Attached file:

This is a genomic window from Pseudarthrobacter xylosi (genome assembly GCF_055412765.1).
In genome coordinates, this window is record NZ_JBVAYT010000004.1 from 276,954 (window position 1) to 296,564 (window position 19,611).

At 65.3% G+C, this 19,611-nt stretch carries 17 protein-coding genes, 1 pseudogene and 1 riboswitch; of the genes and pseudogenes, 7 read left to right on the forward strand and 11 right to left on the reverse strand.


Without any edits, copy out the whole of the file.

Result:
This is a genomic window from Pseudarthrobacter xylosi (genome assembly GCF_055412765.1).
In genome coordinates, this window is record NZ_JBVAYT010000004.1 from 276,954 (window position 1) to 296,564 (window position 19,611).

At 65.3% G+C, this 19,611-nt stretch carries 17 protein-coding genes, 1 pseudogene and 1 riboswitch; of the genes and pseudogenes, 7 read left to right on the forward strand and 11 right to left on the reverse strand.